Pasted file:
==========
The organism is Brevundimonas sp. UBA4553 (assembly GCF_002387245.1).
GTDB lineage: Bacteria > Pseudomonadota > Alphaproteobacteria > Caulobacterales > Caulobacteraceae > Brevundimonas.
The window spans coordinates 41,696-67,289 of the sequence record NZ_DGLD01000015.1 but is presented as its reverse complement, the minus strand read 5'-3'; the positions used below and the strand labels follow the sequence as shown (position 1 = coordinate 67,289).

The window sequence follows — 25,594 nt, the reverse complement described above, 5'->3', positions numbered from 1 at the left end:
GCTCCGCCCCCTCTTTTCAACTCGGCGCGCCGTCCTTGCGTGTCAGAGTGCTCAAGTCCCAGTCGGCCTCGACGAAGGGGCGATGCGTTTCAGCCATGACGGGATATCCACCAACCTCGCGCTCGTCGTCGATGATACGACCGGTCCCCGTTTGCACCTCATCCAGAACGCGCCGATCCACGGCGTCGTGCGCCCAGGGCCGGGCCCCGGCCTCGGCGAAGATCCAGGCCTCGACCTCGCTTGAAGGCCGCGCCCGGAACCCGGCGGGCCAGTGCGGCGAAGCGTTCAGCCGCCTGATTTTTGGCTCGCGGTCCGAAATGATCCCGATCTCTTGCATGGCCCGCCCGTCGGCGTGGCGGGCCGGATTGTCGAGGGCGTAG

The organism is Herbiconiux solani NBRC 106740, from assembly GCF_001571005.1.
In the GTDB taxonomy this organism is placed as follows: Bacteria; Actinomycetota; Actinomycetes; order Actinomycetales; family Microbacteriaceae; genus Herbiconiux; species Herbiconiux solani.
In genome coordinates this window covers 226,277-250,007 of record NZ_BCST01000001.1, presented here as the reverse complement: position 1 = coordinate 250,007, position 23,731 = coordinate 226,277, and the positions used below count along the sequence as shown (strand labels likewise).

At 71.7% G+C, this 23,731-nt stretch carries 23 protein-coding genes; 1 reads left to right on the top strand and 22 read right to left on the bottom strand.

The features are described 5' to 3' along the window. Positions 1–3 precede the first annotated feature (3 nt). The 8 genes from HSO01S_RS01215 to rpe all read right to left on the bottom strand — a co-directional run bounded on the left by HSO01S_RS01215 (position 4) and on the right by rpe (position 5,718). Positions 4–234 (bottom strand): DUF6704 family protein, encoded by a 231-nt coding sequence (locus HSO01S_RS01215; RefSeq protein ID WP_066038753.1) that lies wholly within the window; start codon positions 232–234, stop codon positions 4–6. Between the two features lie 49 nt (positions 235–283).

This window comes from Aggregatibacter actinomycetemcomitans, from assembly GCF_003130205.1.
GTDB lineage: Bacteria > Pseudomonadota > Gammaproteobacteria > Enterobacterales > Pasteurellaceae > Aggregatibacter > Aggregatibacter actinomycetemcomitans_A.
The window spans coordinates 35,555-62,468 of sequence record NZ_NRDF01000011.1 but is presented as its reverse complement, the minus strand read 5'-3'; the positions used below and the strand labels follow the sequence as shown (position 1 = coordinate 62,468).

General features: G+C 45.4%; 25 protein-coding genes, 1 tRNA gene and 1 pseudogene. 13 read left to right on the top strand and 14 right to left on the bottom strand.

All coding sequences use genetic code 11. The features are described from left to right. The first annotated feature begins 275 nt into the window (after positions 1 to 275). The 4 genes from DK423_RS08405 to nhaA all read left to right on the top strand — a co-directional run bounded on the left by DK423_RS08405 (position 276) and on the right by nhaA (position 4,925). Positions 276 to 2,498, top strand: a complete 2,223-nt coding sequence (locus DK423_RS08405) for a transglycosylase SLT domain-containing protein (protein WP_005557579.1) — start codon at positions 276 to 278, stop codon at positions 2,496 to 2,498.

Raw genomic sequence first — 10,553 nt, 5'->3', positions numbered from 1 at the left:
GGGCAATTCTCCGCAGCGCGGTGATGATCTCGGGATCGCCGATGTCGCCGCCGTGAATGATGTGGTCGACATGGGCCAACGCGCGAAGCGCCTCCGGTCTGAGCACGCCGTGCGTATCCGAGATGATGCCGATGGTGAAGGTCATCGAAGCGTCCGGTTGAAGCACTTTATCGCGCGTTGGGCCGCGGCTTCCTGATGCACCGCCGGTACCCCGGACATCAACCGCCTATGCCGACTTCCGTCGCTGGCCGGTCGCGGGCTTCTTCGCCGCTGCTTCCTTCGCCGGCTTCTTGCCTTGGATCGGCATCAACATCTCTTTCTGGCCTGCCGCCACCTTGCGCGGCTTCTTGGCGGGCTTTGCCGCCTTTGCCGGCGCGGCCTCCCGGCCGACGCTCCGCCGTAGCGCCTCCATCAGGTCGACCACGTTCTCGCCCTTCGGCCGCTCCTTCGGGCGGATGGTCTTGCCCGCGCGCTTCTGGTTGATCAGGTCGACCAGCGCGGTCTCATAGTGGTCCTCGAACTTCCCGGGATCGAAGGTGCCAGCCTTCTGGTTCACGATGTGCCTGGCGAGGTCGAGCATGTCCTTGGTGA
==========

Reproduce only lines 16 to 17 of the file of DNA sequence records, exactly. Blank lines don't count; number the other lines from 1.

Raw genomic sequence first — 10,553 nt, 5'->3', positions numbered from 1 at the left:
GGGCAATTCTCCGCAGCGCGGTGATGATCTCGGGATCGCCGATGTCGCCGCCGTGAATGATGTGGTCGACATGGGCCAACGCGCGAAGCGCCTCCGGTCTGAGCACGCCGTGCGTATCCGAGATGATGCCGATGGTGAAGGTCATCGAAGCGTCCGGTTGAAGCACTTTATCGCGCGTTGGGCCGCGGCTTCCTGATGCACCGCCGGTACCCCGGACATCAACCGCCTATGCCGACTTCCGTCGCTGGCCGGTCGCGGGCTTCTTCGCCGCTGCTTCCTTCGCCGGCTTCTTGCCTTGGATCGGCATCAACATCTCTTTCTGGCCTGCCGCCACCTTGCGCGGCTTCTTGGCGGGCTTTGCCGCCTTTGCCGGCGCGGCCTCCCGGCCGACGCTCCGCCGTAGCGCCTCCATCAGGTCGACCACGTTCTCGCCCTTCGGCCGCTCCTTCGGGCGGATGGTCTTGCCCGCGCGCTTCTGGTTGATCAGGTCGACCAGCGCGGTCTCATAGTGGTCCTCGAACTTCCCGGGATCGAAGGTGCCAGCCTTCTGGTTCACGATGTGCCTGGCGAGGTCGAGCATGTCCTTGGTGA